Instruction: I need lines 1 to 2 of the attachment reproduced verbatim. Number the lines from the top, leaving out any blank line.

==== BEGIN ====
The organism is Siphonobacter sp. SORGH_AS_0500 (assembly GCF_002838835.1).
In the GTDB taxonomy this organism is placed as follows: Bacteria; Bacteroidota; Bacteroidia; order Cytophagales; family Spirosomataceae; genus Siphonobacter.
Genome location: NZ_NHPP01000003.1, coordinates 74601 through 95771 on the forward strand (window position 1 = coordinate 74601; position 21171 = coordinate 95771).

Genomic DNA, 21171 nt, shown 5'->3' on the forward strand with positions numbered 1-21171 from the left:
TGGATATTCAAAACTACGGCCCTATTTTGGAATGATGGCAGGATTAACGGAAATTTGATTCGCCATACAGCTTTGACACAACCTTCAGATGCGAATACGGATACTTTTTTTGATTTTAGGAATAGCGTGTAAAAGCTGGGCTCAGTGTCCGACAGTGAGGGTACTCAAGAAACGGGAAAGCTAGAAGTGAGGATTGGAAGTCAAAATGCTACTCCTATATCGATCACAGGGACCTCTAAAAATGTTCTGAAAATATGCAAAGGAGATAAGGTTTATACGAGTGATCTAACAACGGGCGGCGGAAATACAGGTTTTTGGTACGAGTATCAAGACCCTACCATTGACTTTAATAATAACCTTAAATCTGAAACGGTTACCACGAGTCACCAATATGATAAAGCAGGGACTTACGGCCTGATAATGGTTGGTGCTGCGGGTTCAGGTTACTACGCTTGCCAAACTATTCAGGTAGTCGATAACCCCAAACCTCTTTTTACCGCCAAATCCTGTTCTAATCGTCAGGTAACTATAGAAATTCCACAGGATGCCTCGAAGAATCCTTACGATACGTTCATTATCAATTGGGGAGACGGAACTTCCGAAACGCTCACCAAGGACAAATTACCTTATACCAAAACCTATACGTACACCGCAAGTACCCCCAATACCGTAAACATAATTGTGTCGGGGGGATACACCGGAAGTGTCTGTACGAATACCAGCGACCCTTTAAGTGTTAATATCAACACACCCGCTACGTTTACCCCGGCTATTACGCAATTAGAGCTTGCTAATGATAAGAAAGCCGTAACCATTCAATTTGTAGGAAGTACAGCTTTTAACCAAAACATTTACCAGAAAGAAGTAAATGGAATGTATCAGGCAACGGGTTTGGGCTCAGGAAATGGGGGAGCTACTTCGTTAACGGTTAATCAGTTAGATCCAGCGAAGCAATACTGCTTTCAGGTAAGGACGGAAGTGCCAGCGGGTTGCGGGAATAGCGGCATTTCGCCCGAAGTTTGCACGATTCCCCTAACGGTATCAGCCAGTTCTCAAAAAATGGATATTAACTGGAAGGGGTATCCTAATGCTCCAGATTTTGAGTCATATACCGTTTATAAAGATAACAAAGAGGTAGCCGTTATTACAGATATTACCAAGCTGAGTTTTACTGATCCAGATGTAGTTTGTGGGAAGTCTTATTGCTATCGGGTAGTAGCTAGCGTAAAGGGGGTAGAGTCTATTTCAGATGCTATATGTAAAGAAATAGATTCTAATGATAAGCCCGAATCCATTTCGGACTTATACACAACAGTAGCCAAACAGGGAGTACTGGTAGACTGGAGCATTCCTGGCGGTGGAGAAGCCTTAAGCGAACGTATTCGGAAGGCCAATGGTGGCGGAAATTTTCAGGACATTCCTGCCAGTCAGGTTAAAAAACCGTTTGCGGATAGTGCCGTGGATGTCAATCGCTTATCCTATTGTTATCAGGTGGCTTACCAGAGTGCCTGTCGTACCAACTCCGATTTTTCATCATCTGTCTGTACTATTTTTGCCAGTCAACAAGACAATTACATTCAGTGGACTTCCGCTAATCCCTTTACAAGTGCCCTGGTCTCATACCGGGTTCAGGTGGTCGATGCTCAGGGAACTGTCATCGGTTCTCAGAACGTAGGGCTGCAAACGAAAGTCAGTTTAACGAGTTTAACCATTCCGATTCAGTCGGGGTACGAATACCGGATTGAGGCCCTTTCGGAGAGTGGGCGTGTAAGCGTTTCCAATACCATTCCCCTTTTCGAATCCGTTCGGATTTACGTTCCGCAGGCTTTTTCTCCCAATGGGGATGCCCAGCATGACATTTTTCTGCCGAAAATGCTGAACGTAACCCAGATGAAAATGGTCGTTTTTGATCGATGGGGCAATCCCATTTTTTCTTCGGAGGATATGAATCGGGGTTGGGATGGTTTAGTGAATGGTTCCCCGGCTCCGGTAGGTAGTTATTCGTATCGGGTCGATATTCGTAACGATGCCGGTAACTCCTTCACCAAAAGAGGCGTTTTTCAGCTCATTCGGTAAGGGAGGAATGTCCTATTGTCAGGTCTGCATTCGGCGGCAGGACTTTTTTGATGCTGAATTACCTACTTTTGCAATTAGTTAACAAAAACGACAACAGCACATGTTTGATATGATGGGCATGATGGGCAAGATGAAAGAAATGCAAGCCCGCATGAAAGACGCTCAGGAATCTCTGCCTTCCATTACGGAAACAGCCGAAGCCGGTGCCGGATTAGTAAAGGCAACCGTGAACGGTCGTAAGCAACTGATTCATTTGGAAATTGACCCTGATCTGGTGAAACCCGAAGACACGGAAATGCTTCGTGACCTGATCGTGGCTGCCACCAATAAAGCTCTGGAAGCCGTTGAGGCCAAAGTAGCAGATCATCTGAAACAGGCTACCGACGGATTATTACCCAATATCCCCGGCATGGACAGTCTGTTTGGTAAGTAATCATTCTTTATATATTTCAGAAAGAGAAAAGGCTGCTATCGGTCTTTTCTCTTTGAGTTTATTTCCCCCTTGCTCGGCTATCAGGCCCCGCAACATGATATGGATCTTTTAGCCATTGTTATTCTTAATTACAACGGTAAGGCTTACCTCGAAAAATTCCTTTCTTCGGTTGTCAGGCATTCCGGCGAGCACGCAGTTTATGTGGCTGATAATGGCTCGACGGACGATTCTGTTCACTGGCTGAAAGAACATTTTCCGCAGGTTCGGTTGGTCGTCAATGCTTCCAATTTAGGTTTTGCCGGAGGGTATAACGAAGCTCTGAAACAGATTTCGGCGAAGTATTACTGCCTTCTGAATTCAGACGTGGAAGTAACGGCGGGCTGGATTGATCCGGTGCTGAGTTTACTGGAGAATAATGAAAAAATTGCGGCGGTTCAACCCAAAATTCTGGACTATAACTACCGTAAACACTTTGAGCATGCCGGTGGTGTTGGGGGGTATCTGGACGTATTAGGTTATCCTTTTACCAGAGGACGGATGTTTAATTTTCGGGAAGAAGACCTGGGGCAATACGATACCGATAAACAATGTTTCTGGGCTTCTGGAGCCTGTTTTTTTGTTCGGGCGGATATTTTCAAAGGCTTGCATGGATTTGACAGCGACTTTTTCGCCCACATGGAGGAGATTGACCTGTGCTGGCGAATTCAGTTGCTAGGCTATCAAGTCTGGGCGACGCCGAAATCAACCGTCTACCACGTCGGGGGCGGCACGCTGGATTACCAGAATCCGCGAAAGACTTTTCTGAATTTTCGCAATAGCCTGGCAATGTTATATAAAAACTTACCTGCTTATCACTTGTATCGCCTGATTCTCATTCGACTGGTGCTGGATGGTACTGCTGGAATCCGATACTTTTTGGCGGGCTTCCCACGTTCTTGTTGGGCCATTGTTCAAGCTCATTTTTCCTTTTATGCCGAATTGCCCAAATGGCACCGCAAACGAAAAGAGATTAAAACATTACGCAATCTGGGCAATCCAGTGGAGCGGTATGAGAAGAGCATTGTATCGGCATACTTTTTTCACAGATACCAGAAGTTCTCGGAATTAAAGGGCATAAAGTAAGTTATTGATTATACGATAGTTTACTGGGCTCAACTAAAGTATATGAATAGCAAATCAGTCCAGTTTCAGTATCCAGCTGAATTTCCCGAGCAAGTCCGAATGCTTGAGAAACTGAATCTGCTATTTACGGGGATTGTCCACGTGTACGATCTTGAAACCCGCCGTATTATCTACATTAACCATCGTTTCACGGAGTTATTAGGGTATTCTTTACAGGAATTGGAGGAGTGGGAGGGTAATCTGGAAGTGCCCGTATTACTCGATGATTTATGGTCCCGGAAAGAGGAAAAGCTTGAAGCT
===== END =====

The organism is Siphonobacter sp. SORGH_AS_0500 (assembly GCF_002838835.1).
In the GTDB taxonomy this organism is placed as follows: Bacteria; Bacteroidota; Bacteroidia; order Cytophagales; family Spirosomataceae; genus Siphonobacter.